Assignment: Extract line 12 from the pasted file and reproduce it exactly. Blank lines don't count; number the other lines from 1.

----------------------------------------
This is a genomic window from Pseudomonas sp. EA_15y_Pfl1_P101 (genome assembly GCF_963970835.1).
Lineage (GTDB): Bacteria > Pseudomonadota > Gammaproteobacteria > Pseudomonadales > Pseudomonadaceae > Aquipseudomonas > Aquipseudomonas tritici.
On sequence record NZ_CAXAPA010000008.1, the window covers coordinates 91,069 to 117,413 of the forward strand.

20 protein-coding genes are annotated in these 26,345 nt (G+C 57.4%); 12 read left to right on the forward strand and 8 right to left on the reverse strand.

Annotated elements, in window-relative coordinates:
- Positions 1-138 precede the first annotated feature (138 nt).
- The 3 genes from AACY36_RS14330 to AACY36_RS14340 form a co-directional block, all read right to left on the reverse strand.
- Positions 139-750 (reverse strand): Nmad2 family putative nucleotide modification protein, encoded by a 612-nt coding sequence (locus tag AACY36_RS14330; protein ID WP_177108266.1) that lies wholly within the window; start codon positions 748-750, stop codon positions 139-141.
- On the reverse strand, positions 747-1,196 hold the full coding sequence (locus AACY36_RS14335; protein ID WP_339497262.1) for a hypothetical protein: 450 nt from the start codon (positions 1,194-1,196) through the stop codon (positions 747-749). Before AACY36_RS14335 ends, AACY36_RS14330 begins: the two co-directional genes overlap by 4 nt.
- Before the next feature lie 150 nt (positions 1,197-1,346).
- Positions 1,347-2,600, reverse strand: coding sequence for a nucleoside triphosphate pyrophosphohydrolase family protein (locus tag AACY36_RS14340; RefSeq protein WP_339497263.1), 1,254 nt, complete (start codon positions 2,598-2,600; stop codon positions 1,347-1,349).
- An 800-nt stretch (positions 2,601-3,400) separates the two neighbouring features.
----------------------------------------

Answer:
- An 800-nt stretch (positions 2,601-3,400) separates the two neighbouring features.